It should go on record that Craig Steven Wright’s claim to be Bitcoin’s inventor Satoshi Nakamoto was quickly and solidly rejected by the Bitcoin Core project:
“There is currently no publicly available cryptographic proof that anyone in particular is Bitcoin’s creator.“
— Bitcoin Core Project (@bitcoincoreorg) May 2, 2016
On the same day, prominent security researcher, Dan Kaminsky, put the issue definitively to rest on his blog, concluding, “Yes, this is a scam. Not maybe. Not possibly.” and calling Craig Wright “the world’s first cryptographically proven con artist”.
Credit should also be given to Jouke Hofman, topman at Dutch Bitcoin exchange Bitonic BV, who was the first one to check Google and find out that the signature Wright had used was just copied from somewhere else.
So was that the “extraordinary proof” that Mr. Wright promised us? Apparently, yes. Three days later, Wright wrote on his website drcraigwright.net (down at the time that this article was posted):
I believed that I could do this. I believed that I could put the years of anonymity and hiding behind me. But, as the events of this week unfolded and I prepared to publish the proof of access to the earliest keys, I broke. I do not have the courage. I cannot. When the rumors began, my qualifications and character were attacked. When those allegations were proven false, new allegations have already begun. I know now that I am not strong enough for this. I know that this weakness will cause great damage to those that have supported me, and particularly to Jon Matonis and Gavin Andresen. I can only hope that their honour and credibility is not irreparably tainted by my actions. They were not deceived, but I know that the world will never believe that now. I can only say I’m sorry. And goodbye.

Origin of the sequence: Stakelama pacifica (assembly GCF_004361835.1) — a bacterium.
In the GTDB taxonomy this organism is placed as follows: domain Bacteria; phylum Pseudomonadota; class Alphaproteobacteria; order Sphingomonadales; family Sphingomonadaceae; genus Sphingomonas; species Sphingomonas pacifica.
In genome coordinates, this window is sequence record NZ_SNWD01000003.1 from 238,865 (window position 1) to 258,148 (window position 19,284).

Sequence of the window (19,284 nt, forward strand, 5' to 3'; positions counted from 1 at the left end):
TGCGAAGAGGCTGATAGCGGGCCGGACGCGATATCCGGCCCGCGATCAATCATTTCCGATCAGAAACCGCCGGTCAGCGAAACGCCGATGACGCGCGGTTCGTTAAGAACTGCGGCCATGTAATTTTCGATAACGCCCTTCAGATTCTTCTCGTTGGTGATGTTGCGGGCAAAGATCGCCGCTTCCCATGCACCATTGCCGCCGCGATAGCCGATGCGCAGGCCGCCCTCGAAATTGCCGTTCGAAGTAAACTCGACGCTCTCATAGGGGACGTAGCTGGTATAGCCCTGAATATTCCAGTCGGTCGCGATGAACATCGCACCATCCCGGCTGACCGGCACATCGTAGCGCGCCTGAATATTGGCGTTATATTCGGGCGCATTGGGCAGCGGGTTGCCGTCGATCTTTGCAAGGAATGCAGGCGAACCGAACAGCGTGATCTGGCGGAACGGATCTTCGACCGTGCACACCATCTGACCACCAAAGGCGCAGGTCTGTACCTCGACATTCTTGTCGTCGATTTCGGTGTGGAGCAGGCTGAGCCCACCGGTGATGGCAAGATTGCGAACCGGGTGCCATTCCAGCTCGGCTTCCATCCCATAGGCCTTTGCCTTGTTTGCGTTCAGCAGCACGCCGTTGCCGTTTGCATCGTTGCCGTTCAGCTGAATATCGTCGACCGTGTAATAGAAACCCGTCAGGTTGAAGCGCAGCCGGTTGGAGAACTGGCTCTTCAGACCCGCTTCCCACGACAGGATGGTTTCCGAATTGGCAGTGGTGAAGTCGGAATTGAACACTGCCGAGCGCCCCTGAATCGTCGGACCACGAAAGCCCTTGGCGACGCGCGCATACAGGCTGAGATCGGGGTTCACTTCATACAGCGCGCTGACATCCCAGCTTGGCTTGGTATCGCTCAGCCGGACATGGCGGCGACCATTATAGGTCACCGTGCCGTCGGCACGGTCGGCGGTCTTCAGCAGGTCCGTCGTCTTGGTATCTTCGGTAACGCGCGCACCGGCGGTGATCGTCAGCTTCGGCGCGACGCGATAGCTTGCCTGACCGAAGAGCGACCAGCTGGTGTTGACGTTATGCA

The New York Times and The Guardian were among the news outlets to cover Wright’s apology.
Both Jon Matonis’ and Gavin Andresen’s reputations have taken serious hits with these revelations. Not to take anything away from their earlier contributions, but why would they stand behind Craig Wright’s claim without waiting for peer review? In contrast, when independent digital currency expert Andreas M. Antonopoulos was asked to verify Craig Wright’s claim in private, he correctly refused. Nobody needed to verify Craig Wright on a private computer, and it’s astounding that Matonis and Andresen did. That should have been a glaring warning to the media, but they missed the opportunity to get the real story.
Like many of the rest of us, Dan Kaminsky also wondered why “credible people were backing Craig Wright’s increasingly bizarre claims“. So he mailed Gavin directly:
What is going on here?
There’s clear unambiguous cryptographic evidence of fraud and you’re lending credibility to the idea that a public key operation could should or must remain private?”
Andresen replied “…it was probably a mistake to even start to play the Find Satoshi game, but I DO feel grateful to Satoshi”, an unsatisfying explanation to put it mildly. Is he saying that feelings of gratitude clouded his judgement? More than a week later, Andresen’s blog post still hasn’t been retracted or updated:
After spending time with him I am convinced beyond a reasonable doubt: Craig Wright is Satoshi.